God even describes the followers of Jesus as Muslims. This shows that the revelations of both Jesus and Mohamed are one; in their core, they carry the message of submitting our will to God, which in Arabic means to be Muslims. God says:

“And when I (Allah) put in the hearts of Al-Hawarieen (the disciples) [of 'Iesa (Jesus)] to believe in Me and My Messenger, they said: "We believe. And bear witness that we are Muslims (we submit our will to God)." (5:111)

In the Muslims' eyes, Jesus (PBUH) holds the same status and love that we have for Prophet Mohamed (PBUH). Muslims do not take the holy name of Jesus, without saying “Jesus, peace be upon him." In fact, God asks Muslims in His Holy book not to differentiate between any of His messengers by saying:

“.. We (Muslims) make no distinction between any of His Messengers” (2:285)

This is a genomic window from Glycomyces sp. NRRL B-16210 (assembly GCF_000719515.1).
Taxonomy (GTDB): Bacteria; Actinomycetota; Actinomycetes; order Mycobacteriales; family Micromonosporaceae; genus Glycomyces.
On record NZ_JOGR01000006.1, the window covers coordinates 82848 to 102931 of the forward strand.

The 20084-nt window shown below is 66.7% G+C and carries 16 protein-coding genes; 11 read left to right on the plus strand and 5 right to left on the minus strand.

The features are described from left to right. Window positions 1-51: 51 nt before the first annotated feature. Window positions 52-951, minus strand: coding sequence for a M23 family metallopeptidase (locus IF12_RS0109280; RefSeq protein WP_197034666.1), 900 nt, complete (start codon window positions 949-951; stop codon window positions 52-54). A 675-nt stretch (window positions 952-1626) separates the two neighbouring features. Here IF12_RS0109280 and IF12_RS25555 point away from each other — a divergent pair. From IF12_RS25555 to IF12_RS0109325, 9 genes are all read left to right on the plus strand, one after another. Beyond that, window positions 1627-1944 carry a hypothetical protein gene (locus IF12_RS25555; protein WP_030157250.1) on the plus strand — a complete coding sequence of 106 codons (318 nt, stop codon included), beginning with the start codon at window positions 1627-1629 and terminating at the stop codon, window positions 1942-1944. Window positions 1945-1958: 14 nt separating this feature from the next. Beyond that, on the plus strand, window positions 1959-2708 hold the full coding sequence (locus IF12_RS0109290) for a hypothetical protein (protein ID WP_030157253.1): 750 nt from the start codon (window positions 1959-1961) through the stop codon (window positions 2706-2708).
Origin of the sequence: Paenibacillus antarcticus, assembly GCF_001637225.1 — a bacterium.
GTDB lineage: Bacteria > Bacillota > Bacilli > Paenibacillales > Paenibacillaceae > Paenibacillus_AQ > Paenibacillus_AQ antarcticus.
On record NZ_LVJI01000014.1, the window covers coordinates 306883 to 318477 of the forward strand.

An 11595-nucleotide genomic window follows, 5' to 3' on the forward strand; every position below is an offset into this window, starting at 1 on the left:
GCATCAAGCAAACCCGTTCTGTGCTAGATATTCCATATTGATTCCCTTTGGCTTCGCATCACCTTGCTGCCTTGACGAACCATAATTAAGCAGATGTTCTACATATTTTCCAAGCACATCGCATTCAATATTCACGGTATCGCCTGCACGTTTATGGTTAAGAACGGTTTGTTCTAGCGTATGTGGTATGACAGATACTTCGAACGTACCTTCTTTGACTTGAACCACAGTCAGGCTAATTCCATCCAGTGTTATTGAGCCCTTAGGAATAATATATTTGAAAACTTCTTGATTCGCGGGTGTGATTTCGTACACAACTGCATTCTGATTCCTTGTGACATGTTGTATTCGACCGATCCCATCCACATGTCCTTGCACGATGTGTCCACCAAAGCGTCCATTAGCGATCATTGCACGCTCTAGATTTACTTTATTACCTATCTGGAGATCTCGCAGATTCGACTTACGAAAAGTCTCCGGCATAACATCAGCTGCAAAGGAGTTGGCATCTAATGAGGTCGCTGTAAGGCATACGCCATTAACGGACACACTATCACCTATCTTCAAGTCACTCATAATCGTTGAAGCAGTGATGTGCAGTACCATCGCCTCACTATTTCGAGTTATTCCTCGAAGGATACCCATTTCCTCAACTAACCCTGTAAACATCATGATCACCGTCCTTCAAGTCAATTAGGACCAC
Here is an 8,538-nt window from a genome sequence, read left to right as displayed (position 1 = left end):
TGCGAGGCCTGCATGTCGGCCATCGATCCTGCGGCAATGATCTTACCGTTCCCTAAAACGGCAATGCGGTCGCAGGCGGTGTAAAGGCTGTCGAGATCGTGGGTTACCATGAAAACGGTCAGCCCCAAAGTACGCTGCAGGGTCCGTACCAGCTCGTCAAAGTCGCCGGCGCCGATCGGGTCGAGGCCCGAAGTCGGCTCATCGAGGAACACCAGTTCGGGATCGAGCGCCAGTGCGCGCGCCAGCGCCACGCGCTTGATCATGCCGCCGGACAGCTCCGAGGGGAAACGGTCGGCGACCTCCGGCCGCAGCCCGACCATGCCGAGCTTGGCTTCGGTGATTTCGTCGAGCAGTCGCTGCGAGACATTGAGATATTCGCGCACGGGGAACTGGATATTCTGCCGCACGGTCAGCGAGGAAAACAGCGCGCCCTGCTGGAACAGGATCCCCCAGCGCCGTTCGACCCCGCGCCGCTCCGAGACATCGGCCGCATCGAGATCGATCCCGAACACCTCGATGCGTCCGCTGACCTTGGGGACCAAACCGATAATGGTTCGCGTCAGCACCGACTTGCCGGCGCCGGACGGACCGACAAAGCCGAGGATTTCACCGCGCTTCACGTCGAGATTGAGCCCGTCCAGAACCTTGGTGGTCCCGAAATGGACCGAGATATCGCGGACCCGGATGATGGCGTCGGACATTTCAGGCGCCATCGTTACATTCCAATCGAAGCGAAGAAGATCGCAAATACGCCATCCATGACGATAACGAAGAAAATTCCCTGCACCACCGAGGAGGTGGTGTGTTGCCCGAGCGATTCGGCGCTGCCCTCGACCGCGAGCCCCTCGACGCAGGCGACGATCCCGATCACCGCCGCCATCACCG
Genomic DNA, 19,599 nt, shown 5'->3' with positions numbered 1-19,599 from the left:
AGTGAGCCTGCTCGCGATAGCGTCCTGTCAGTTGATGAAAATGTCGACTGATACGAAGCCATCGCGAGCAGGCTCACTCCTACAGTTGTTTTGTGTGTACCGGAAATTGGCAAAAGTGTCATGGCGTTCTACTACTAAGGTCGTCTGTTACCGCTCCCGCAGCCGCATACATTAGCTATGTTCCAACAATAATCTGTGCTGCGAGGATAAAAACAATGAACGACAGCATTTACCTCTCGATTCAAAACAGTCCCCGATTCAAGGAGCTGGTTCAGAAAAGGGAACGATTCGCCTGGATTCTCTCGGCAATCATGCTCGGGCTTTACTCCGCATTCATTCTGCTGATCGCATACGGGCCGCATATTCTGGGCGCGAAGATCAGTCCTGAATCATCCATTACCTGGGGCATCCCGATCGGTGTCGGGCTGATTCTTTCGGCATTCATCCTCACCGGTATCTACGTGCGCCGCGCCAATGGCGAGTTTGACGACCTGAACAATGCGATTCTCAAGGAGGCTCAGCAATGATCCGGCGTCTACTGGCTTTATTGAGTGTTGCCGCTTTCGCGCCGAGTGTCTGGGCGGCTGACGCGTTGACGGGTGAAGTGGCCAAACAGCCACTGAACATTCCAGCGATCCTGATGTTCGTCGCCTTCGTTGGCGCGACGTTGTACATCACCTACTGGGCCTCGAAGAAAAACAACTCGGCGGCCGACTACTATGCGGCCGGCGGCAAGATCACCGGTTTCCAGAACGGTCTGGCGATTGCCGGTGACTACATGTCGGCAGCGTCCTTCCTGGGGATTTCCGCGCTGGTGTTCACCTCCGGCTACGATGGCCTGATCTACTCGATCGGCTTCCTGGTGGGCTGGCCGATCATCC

Jesus and Muhammed, Peace Be Upon Them (PBUT)

The Quran addresses Prophet Mohamed together with Jesus in another instance:

" And (remember) when We (God) took from the Prophets their covenant, and from you (O Muhammad), and from Nooh (Noah), Ibraaheem (Abraham), Moosaa (Moses), and ‘Eesa (Jesus) son of Maryam (Mary). We took from them a strong covenant” )33:7)

In fact, every Muslim who reads the Quran, and goes into the story of Jesus, his love for him grows more. The independent writer Khaled Mohamed Khaled, trained at the al-Azhar University of Cairo, the most prestigious center of learning of Islam, was inspired by the story of Jesus and wrote in his book entitled Muhammad and the Christ: Together on the Road the following: